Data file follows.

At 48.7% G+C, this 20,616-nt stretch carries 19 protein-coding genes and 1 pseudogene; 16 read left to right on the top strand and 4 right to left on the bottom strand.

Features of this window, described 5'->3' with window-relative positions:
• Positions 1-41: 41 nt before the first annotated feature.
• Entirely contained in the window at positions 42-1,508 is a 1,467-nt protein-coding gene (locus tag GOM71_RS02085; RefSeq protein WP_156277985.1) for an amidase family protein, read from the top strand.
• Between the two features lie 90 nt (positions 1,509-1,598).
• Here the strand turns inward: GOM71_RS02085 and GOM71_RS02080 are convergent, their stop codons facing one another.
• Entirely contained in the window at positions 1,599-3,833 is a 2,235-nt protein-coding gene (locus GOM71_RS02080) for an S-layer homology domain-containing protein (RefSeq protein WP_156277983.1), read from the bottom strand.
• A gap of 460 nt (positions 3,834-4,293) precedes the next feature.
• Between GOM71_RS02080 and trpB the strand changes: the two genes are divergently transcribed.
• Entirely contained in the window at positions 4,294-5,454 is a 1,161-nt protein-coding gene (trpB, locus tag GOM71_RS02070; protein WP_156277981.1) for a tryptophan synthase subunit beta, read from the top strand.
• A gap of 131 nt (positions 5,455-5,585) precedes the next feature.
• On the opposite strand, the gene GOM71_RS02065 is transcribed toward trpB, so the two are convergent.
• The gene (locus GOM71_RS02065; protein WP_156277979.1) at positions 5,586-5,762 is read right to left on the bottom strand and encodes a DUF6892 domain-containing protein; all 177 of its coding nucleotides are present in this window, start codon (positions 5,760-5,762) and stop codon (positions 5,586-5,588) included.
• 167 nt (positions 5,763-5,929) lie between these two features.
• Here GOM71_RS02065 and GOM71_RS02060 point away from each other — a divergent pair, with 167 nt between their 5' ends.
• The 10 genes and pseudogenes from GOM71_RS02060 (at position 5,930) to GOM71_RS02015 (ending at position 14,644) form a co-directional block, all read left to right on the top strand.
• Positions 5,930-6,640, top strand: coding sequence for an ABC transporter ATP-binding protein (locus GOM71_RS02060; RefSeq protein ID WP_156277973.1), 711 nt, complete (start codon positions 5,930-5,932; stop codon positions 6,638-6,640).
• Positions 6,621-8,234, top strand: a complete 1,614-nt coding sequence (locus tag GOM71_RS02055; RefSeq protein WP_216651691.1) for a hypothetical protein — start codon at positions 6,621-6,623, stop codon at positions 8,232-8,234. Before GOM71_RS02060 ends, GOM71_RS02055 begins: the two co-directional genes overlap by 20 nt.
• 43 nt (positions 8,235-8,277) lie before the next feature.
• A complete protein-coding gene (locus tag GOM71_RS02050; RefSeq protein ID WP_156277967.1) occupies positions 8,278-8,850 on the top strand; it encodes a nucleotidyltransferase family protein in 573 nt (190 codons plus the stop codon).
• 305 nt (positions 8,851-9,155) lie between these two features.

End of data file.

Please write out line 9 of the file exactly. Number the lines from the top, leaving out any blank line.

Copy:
• Between GOM71_RS02080 and trpB the strand changes: the two genes are divergently transcribed.